It’s Wednesday (even if it’s already 10:30pm), and that means it’s time to showcase one of my many works-in-progress.
In today’s installment of WIP Wednesdays I am presenting the opening scene of a dark urban fantasy piece I’m working on. It is a novelization of my short story “Pandora’s Box.” The piece below would be considered the prologue. Enjoy.
Six days ago I received an unnerving phone call from my brother Adam. He had called from his mobile and the battery was about to die. He told me that his girlfriend had been murdered the night before, “by accident,” he said; and that he was mixed up in something that, “you wouldn’t believe even if I told you.”
“Slow down, Adam,” I said. “I don’t know what you’re talking about. Where are you?” Continue reading WIP Wednesdays: Prologue to Pandora’s Box the Novel
Introducing WIP Wednesdays (“WIP” stands for “Work in Progress.”) On Wednesdays I will share a passage or chapter of one of my many WIPs. One WIP is a MG (middle grade) fantasy about a group of middle school kids who have special abilities that work in inconvenient ways. I posted the first chapter a few weeks ago. Below is what will likely be the second chapter. Next Wednesday I might even share the third chapter (if I ever finish writing it), or most likely a passage from some other think I am working on.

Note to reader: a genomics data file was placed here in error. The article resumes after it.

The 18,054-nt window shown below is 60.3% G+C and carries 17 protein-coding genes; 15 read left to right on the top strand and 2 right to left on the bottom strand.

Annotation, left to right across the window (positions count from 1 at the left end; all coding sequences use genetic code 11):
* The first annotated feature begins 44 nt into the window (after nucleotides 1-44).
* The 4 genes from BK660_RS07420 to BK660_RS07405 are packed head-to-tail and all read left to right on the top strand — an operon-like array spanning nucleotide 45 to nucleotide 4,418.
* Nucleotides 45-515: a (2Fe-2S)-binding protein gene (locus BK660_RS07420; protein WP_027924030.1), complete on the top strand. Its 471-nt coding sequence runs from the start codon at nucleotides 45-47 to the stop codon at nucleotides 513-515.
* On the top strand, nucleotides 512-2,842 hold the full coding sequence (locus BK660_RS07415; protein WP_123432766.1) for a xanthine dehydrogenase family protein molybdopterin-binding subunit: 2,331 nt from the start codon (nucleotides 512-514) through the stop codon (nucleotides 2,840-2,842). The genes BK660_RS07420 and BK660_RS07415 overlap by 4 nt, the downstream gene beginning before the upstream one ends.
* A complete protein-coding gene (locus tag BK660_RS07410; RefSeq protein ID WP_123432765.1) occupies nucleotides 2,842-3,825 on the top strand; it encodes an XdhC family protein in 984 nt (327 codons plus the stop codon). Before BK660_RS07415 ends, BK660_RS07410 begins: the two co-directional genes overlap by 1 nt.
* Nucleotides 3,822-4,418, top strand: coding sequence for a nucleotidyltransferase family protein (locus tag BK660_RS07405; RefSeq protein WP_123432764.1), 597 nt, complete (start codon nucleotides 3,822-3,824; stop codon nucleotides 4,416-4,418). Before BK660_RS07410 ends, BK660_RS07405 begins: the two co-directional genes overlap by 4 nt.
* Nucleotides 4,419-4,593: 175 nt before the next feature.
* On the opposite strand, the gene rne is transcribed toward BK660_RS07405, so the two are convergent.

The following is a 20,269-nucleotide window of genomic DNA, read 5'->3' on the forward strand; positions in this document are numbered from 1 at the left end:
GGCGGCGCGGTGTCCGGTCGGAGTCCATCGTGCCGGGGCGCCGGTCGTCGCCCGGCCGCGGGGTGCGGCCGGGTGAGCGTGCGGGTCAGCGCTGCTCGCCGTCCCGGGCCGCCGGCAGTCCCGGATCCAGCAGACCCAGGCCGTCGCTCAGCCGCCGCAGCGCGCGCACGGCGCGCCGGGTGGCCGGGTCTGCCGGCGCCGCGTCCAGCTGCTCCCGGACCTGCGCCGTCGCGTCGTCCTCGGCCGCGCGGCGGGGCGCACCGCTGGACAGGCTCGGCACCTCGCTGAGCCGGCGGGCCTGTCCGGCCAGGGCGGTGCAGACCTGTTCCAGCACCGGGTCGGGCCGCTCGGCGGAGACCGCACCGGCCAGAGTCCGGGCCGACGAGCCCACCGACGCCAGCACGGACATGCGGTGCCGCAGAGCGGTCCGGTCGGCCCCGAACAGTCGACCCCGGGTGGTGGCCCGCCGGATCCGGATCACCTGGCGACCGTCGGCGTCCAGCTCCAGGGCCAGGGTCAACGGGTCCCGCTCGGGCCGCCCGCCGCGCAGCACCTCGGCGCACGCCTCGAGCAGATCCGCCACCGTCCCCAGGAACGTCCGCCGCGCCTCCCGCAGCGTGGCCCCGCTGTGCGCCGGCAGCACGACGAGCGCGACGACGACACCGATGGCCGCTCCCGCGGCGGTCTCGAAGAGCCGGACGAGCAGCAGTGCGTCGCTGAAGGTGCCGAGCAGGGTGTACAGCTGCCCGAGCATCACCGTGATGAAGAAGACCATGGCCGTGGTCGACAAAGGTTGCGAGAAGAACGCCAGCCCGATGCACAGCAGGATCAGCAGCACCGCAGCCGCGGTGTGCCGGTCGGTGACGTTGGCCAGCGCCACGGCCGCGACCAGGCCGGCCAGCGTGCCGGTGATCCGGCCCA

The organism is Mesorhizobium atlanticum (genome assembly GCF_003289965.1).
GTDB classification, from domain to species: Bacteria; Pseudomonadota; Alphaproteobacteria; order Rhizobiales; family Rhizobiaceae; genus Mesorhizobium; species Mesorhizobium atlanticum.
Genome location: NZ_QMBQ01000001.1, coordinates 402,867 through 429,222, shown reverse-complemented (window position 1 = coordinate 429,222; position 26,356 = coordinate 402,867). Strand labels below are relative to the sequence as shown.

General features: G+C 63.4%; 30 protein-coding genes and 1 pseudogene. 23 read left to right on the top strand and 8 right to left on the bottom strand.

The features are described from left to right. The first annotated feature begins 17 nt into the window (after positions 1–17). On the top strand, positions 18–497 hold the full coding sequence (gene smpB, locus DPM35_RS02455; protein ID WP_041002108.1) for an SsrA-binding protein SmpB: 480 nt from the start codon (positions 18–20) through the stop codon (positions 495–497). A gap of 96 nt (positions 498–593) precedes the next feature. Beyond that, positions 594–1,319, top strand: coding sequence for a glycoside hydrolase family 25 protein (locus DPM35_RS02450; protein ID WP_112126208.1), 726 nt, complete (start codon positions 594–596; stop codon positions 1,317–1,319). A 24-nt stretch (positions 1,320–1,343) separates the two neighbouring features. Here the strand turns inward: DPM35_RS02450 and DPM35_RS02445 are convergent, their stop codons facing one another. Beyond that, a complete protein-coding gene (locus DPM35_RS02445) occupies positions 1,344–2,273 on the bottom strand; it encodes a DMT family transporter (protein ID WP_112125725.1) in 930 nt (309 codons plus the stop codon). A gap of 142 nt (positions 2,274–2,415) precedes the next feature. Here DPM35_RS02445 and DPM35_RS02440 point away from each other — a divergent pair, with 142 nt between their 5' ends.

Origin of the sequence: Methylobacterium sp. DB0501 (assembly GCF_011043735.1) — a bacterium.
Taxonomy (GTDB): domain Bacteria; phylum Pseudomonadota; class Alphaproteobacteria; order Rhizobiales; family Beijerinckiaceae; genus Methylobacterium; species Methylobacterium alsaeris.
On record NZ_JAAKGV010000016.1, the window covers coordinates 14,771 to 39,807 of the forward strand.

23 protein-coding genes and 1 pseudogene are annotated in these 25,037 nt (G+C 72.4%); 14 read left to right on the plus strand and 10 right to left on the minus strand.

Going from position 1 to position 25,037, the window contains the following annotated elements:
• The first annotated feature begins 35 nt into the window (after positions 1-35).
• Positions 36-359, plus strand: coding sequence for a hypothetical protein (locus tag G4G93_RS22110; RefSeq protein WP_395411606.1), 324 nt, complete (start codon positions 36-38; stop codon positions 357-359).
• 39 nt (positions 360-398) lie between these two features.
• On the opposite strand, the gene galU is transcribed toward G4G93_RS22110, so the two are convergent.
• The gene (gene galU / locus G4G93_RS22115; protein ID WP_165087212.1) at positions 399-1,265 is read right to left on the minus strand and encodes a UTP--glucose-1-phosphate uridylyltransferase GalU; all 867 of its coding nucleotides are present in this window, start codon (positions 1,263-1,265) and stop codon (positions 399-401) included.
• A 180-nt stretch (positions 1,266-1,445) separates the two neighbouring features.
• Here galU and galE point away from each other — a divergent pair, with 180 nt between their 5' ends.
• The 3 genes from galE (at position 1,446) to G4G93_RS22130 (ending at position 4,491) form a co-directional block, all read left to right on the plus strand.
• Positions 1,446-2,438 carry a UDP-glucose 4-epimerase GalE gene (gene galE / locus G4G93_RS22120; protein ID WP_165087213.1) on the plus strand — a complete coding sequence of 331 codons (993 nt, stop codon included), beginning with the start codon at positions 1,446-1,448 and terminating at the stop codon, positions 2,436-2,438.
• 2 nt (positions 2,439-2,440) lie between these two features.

From Untitled MG Fantasy:
Russell Mickelson rubbed his sleepy, dark eyes and rolled over in his bed. The morning light peeked through the gaps in his curtains, shining on the dozens of sailboats painted on the pale-blue walls of his bedroom like a lighthouse lamplight. He hated this wallpaper. He might’ve liked it when he was a kid, but twelve-years-old was too old for wallpaper sailboats. He squeezed his eyes shut and tried to will the tacky, childish boats away.
“Russell,” his mom called from the bottom of the stairs, “your breakfast is getting cold.”
Breakfast? It’s only 7:00 a.m. She never makes breakfast this early. Continue reading WIP Wednesday: Another Chapter from the Untitled MG Fantasy
Besides BLOOD OF ESTA, I have a few other ideas floating around in my head. Below is the first chapter of a middle grade fantasy novel I’ve been working on (very slowly) over the last year or so. It doesn’t have a title yet.
Today’s the day. Today’s the day I find out if Wyatt Anders likes me.
Carmen strode into homeroom and took the seat assigned to her on the first day of school last month. She was early. The three other eighth-graders in the room looked bleary-eyed and miserable to be sitting in a classroom at 8:00 a.m. But not Carmen Leary. She looked forward to homeroom every day. She couldn’t wait for homeroom, or first period, fourth period and seventh period. Ever since Jasper Parkins had sent her the text containing Wyatt Anders’ schedule, Carmen couldn’t wait for summer to end and school to begin. She screamed so loudly when she read that she had not one, but three classes with Wyatt, that her mom came running to her room thinking she’d been stabbed or something. Continue reading New MG Fantasy Story